Three years after the Guyana Telephone and Telegraph Company made an application to the Public Utilities Commission (PUC) to increase its landline rates, it has been given the go-ahead to do so.
According to the PUC, the “temporary rates” will take effect from August 01, 2017, and will be subjected to the Company improving its services and expanding its reach.
“GTT must complete the end to end provisioning of the FTTX Phase 1 in La Grange, and to commence the commercial launch of services in the areas which they have identified,” the PUC stipulated.
The Telecoms service provider must further submit a quarterly detailed appraisal of progress showing the number of new services rolled out, inclusive of rural areas.
“This should not be less than1000 lines per quarter; which may include up to 25% re-issue lines.”
It was highlighted that GTT has been tardy in their response time and remedial actions with respect to fault reporting.
To this end, the Commission requests a quarterly report from the date the rates take effect showing details of the average time taken to resolve consumers’ complaints -residential and business.
It must also “determine a daily compensatory credit for consumers which will be contingent on its failure to comply.”
The Company must demonstrate that there is an urgent and genuine effort to provide services to outstanding applicants and such installation must be executed in an orderly and systematic manner.
Failure to meet the standards set out will see the rates once again being lowered.
The PUC promised to monitor the services continuously to ensure that the company improves the quality of service offered to the public.
Additional rate changes including international calls can be found here.
GTT had in July 2014 submitted an application for a variation of rates, to wit, certain increases in the Landline Services, a reduction in outbound rates, and a change of methodology in the manner in which some services are billed. The application was based, essentially, on a claim that they were not earning a 15% rate of return on capital dedicated to public use.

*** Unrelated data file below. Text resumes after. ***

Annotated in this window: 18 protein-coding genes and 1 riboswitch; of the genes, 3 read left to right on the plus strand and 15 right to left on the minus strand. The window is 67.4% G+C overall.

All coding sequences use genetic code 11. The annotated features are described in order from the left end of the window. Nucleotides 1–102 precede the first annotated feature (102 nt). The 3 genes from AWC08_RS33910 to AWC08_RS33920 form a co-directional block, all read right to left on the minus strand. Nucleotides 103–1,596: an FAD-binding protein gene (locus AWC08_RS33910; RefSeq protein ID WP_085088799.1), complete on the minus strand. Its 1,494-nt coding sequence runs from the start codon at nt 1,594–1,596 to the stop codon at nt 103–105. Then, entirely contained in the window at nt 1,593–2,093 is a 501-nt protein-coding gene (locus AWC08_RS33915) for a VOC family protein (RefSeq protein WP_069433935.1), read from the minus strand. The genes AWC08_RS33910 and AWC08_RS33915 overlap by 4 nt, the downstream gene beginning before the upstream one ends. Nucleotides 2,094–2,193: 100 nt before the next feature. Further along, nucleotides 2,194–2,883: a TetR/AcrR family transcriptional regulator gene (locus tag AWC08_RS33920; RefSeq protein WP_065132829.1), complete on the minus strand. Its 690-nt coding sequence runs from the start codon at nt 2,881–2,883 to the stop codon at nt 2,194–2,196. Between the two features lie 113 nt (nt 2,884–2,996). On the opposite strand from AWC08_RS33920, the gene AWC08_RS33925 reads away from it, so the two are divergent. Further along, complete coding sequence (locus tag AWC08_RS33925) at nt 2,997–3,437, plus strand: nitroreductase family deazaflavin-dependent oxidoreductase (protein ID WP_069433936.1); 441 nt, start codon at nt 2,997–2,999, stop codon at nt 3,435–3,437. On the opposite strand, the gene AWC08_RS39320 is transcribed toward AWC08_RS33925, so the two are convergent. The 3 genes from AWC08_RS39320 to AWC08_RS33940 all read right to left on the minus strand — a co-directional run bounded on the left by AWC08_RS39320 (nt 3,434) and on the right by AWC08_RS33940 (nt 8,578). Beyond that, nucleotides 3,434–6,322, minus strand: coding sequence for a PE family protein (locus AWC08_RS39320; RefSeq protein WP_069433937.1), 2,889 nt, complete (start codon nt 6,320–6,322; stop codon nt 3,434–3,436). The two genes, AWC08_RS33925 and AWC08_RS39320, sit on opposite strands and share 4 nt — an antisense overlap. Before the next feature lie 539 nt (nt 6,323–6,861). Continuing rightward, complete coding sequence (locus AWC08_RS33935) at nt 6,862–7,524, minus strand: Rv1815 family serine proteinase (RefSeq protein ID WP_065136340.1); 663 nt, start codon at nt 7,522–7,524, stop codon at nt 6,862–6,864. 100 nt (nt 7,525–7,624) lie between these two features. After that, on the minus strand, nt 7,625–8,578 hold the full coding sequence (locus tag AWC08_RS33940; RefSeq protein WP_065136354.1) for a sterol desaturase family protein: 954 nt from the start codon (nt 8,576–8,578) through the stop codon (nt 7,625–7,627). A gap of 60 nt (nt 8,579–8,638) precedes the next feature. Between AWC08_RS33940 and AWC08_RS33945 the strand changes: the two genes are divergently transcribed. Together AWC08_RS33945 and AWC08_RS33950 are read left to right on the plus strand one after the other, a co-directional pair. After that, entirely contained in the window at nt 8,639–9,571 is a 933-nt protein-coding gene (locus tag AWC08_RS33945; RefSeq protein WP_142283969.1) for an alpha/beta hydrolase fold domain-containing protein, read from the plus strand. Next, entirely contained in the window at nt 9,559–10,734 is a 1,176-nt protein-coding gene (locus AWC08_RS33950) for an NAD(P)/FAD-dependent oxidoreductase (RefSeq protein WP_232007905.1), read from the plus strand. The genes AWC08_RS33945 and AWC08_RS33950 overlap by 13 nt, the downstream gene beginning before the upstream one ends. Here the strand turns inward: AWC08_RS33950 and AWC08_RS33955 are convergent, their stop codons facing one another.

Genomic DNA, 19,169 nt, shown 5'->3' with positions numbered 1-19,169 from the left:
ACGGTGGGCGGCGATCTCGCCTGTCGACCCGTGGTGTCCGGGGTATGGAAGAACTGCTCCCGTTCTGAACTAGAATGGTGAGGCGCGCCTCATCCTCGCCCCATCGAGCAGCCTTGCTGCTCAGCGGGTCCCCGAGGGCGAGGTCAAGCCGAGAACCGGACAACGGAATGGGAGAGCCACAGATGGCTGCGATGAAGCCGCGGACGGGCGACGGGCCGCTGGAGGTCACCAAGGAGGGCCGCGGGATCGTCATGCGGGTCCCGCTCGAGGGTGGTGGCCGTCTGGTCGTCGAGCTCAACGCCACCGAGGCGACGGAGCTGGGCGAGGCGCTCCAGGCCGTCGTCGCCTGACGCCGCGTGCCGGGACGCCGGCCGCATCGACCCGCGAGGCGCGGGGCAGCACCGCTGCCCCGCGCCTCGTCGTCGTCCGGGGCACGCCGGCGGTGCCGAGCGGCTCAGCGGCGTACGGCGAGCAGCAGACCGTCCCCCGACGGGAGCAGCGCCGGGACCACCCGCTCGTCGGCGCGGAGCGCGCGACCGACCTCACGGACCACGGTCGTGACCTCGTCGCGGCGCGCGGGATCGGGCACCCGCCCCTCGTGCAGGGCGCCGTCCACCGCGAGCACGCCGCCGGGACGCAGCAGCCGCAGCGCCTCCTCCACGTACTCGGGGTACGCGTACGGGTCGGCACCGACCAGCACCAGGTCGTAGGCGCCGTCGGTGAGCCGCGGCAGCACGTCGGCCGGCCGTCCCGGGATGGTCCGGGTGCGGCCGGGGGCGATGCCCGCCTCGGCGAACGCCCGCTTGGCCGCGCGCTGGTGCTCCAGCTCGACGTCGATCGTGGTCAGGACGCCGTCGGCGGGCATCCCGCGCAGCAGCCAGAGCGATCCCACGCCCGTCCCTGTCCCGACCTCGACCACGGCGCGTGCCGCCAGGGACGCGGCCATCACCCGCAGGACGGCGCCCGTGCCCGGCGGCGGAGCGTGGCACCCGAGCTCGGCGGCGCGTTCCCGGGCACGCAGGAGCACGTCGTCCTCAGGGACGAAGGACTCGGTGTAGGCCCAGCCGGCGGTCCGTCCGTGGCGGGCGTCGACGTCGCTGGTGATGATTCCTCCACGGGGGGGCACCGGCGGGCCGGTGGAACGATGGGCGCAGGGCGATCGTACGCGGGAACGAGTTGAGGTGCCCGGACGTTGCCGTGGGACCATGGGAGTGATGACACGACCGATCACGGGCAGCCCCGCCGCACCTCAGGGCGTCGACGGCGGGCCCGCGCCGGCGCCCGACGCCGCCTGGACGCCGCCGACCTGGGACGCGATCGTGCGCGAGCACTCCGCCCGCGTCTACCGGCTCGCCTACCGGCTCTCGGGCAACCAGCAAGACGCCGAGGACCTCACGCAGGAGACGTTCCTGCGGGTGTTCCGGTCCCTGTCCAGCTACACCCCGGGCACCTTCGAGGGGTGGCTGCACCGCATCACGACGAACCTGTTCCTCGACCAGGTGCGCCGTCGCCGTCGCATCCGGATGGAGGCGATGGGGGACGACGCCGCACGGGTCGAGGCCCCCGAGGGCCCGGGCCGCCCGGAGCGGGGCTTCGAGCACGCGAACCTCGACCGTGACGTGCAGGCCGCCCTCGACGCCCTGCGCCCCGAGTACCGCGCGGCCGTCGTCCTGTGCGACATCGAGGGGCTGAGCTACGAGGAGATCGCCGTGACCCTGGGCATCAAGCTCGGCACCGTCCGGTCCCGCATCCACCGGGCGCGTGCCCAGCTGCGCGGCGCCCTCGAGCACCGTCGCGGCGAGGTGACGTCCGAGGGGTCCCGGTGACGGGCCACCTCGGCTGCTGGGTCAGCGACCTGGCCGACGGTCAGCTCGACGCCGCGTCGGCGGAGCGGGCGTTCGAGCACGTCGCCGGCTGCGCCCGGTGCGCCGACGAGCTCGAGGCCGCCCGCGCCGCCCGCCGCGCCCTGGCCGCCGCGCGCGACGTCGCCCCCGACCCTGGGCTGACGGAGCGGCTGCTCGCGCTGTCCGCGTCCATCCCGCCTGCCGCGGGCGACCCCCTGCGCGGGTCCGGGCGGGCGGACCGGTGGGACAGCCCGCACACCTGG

After a hearing, the Commission dismissed the application and refused to order any increases.
GTT appealed that Order and the matter was referred to the Court of Appeal for final adjudication. Later, however, in terms of Section 77 of the PUC Act No. 10 of l999 the company filed an application for the Commission to review the Order. They withdrew the appeal, and the Commission granted leave for a review of the application.
GTT, at the original hearing and in these review proceedings relied mainly on a plea that they were not receiving a 15%, return on capital dedicated to public use and based on a “guarantee” in terms of the agreement signed by their principal ATN of the USA and the Government of Guyana. They, however, are aware of the fact that the agreement allows them only an entitlement of 15%.
Figures submitted have shown that over the years GTT was earning in excess of 20%, but with the arrival of Digicel in 2007, their income began to reduce. Digicel is involved in the cellular services and currently has a mobile market share greater than GTT since they have attracted very many of GTT’s consumers. GTT sought to explain that the loss of market share has resulted in insufficient sums to adequately deal with the landline service.
They have very importantly conceded that they are in default with their license obligations but require assistance to level the playing field to expand their services. “It would appear that enough was not done by the Company to retain the position of strength and to try to expand their consumer base. They were complacent with their monopoly and now faced with competition and with the coming of new regulations they recognise that they are likely to fall further behind,” the PUC said.